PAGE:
Published December 04, 2015
Scenes of carnage and upheaval have been playing out for so many decades in the Middle East – car bombings, terrorist attacks, wars, intifadas, and the slightly more optimistic images associated with the Arab Spring – that they are by now well familiar.
But there is another revolution in the Mideast, presently underway, that is not being televised. It centers on the all-important area of energy production, and it might be called, "the Battle for Leviathan."
The U.S. Geological Survey estimates that this underwater area holds 123 trillion cubic feet of recoverable natural gas. In simpler terms: That's equal to 20 billion barrels of oil, more than twenty times what the United States maintains in its Strategic Petroleum Reserve.
Through "exclusive economic zones" finalized under prevailing laws of the sea, Israel and Cyprus have laid internationally recognized claims to these fields, which analysts suggest could be worth $130 billion to the Israeli economy.
This is why in February, Benjamin Netanyahu became the first Israeli prime minister ever to visit Cyprus, and why the two nations have inked a number of unprecedented pacts with each other.
Led by Texas-based Noble Energy, the Israelis have already identified two gas fields south of Cyprus, code-named "Leviathan" and "Tamar," that offer a combined 24 trillion cubic feet of recoverable gas. Talks are underway between Jerusalem and Nicosia to build underwater pipelines, refineries, air bases, and other critical infrastructure to facilitate -- and protect -- these ventures.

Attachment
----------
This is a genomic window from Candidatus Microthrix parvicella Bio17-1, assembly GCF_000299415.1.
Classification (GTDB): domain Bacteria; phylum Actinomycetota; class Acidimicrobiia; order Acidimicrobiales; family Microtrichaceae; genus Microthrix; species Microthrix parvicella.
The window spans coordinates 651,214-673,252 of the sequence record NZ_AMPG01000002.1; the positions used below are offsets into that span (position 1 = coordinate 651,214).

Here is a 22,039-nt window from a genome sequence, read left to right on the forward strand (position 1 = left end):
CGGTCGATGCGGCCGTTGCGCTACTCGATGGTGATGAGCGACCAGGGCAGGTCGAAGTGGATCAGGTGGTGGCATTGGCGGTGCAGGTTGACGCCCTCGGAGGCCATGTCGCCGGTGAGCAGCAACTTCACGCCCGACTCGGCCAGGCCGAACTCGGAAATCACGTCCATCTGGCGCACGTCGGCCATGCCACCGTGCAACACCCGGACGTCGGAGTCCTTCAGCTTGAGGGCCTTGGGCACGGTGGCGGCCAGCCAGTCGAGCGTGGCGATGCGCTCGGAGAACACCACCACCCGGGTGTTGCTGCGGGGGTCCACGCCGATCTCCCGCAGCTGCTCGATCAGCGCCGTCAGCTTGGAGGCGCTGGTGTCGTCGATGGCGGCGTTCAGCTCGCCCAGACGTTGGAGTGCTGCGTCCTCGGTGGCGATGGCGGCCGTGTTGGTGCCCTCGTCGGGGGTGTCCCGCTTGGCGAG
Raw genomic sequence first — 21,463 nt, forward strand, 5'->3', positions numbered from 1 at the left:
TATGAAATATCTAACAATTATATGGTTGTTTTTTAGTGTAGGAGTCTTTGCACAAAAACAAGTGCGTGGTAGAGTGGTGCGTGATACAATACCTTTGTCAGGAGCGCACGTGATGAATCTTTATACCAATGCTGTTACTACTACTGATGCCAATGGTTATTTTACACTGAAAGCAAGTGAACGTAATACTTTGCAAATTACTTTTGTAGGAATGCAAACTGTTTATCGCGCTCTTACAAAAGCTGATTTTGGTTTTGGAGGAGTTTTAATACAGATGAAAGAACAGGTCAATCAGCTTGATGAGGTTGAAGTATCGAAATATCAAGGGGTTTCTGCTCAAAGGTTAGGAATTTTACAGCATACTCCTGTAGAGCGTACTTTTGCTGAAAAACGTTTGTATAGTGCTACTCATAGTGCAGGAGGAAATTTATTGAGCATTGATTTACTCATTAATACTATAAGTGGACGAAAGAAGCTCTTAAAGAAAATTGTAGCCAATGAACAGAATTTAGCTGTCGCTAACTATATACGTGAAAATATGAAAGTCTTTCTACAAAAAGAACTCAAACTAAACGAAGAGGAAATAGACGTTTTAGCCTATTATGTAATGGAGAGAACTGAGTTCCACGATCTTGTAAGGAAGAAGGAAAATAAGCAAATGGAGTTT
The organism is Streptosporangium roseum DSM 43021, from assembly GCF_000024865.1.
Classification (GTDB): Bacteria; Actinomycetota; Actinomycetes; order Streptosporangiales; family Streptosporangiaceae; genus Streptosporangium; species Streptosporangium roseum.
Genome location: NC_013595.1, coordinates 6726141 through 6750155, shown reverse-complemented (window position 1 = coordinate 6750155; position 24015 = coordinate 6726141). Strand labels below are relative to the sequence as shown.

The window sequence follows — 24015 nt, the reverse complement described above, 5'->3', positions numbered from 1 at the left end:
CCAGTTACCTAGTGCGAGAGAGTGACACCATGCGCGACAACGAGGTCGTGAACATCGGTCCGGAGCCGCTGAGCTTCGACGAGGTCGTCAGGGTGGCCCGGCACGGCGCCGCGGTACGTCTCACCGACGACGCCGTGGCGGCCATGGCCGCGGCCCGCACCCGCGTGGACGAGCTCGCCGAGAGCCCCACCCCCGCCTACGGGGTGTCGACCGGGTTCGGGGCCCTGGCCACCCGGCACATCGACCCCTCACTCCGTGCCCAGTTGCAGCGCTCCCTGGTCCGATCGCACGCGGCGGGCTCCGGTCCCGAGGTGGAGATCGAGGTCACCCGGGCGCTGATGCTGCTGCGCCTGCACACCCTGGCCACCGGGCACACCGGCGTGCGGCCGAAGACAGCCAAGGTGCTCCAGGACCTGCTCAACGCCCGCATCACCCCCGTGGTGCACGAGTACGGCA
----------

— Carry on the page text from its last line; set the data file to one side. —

If successful, they could serve not only to make the Jewish state energy-independent but allow it to become an energy exporter.
The latter, in particular, has repeatedly voted on the U.N. Security Council to protect Iran; but Beijing may be persuaded to abandon that stance if Israel becomes a significant supplier of Chinese gas imports.
Turkey, which has historically clashed with Cyprus and has feuded with Jerusalem in recent years, has deployed warships to protect what it sees as its interests in the underwater gas fields; and Lebanon, backed by the terrorist group Hezbollah, has warned that the U.S. and Israel will not be permitted to "plunder" natural resources that Beirut, too, claims as its own.
Finally, both Iran and Russia – which has surged over the last decade to become the world's leading exporter of natural gas – have also taken note of the potential geopolitical shifts that these gas discoveries could bring about. It is, in short, a situation rife with both economic promise and the potential for military peril.
"Iran, of course, as Israel's implacable foe, will do all it can do to thwart any activity that allows Israel to become more secure, more prosperous, or remain viable as a sovereign state," John Sitilides, a State Department advisor and lobbyist based in Washington, said.
"And so we might see Iran, operating through proxies such as Hezbollah in Lebanon or Hamas in the Palestinian Authority's Gaza Strip, [act] to deny Israel and Cyprus the ability to get that natural gas to market," he added.
While the U.S. generally sees Israeli energy independence as a desirable development for American security interests, the Obama administration has urged that Cyprus and Turkey initiate a "de-escalation of rhetoric and tension" to arrive at a resolution of the differing claims to the gas fields.
At a briefing last September, State Department spokeswoman Victoria Nuland called for the two countries, perhaps with the assistance of the United Nations, to develop "some sort of mediation on a revenue-sharing agreement for natural gas developed off of Cyprus."